What to Do When Your Muse Disappears 60,000 Words Into Your Book

You don’t give up when your muse leaves town. You start a new challenge. Join me in giving author Suzanne Burke a warm Always Write welcome!

Always Write Series: #Bloggers Hosting Writing Challenges

Writing Challenge hostess #1 Suzanne Burke AKA Soooz

Have you wanted to write fiction and struggled to get started? Or maybe you wrote a book, and your muse disappeared or you got snagged somewhere in the process of publication.

If this sounds like you, read on.

Author, Suzanne Burke hosts a flash fiction challenge and supports her participants with multiple social media shares. 

As I read her posts, it occurred to me how much goes into hosting a writing challenge of any kind. She responds graciously to every comment in her inbox. 

After exchanging a few comments and emails, I feel like I have known her forever. 

Suzanne agreed to write the first guest post/interview for Always Write to tell authors everywhere how she started and what it is like to host a writing challenge.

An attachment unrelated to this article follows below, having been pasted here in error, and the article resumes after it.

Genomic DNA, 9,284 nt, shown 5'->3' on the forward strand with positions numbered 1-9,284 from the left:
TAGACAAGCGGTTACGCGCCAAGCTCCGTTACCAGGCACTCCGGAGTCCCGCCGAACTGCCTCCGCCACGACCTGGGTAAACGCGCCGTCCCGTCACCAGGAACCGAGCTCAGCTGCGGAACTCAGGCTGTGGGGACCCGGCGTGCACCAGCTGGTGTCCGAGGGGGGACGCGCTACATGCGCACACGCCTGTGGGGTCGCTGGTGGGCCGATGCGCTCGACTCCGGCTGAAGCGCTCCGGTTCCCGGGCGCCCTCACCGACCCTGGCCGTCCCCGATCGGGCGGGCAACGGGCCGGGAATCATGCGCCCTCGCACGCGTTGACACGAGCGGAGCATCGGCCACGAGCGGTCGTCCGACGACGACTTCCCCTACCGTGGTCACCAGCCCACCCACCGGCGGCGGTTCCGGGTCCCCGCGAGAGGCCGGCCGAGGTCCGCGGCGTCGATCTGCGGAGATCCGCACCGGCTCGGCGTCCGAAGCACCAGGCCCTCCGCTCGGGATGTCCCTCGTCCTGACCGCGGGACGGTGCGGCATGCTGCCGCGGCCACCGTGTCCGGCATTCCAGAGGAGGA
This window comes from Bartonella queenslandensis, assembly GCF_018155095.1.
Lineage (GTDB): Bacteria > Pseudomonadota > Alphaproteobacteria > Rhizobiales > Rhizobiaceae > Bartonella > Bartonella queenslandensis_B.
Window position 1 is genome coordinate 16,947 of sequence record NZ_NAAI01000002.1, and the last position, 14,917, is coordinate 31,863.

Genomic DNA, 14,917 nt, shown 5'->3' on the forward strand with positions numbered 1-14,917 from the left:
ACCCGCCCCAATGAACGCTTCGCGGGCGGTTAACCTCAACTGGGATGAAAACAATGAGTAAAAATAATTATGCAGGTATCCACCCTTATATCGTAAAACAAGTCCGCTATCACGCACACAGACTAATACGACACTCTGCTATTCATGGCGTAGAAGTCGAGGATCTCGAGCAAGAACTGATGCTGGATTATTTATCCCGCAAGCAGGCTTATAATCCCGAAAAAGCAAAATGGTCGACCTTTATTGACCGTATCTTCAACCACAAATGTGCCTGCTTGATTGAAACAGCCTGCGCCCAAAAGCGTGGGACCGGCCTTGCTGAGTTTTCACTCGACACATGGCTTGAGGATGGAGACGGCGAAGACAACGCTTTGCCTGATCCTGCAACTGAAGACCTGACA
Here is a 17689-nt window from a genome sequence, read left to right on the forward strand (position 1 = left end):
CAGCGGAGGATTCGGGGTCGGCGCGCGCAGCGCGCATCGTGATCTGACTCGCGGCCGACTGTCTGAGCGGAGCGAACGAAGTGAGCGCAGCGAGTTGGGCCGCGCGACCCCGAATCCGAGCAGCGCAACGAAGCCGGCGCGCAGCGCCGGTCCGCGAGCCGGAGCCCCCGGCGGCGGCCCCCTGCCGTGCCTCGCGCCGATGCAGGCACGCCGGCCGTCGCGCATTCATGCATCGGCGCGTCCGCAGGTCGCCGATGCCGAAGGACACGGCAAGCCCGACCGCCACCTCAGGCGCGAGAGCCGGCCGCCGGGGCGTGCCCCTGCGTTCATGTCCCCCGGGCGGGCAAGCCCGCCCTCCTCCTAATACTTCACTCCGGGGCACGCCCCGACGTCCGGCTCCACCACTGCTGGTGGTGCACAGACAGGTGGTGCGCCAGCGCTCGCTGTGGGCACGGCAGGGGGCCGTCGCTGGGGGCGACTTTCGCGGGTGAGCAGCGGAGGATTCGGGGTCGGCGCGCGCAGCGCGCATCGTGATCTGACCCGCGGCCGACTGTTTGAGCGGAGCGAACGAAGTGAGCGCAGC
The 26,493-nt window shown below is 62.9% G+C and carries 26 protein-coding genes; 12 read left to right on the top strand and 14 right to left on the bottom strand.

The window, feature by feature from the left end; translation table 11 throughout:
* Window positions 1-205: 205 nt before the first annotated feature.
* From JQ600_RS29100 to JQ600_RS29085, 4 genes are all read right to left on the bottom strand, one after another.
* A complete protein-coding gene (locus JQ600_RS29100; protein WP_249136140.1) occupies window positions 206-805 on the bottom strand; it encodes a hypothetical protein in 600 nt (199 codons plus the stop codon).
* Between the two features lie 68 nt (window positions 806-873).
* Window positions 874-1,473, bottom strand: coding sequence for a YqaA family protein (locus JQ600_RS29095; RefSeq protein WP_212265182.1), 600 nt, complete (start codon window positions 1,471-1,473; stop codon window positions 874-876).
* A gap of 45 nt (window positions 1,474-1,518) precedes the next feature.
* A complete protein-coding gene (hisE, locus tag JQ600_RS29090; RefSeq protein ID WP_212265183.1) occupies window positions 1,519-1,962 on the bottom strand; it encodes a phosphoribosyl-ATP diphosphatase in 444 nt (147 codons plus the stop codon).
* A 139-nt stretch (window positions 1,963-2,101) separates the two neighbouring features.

Take it away Soooz.

Firstly, my grateful thanks to Marsha for inviting me here today. I hope I have given you a glimpse into my experience hosting a visual writing prompt. 

Q: What prompted you to begin to host a writing challenge? 

A: It all came down to the timing. I was already 60k into my latest WIP (work in progress) when my muse decided to grab a stagecoach and get out of Dodge. It’s happened before and the frustration and procrastination genies were warring with each other for dominance. I needed to commit to something creative, something I would also need to contribute to. That’s when the idea was born. 

Soooz

I can feel your pain. I have never made it to the end of a fiction publication. Grrrrrr.

Q: How long have you been doing this? 

A: It’s only been six weeks since the first prompt went up. It’s been a huge learning curve. But I’m having a marvelous time with it.

Soooz

Q: How much time does it take? Is it all-consuming so that you don’t blog about anything else?

 

A: I must admit that I underestimated just how time-consuming the process would be. I spend many hours scouring the internet for free to use images. Images engage the creative juices. We writers tend to be intensely visual creatures, taking mental snapshots of everything that catches our muse’s attention. 

Soooz

The marionette image evokes some strong emotions. Your 750-word example kept me on the edge of my seat. 

I heard recently in a class that a blog needs some type of image every 100 words. I use Canva.com and have tried Unsplash.com as well. They both have thousands of images you can sort through in the click of a search word.

Q: How did you determine the genre?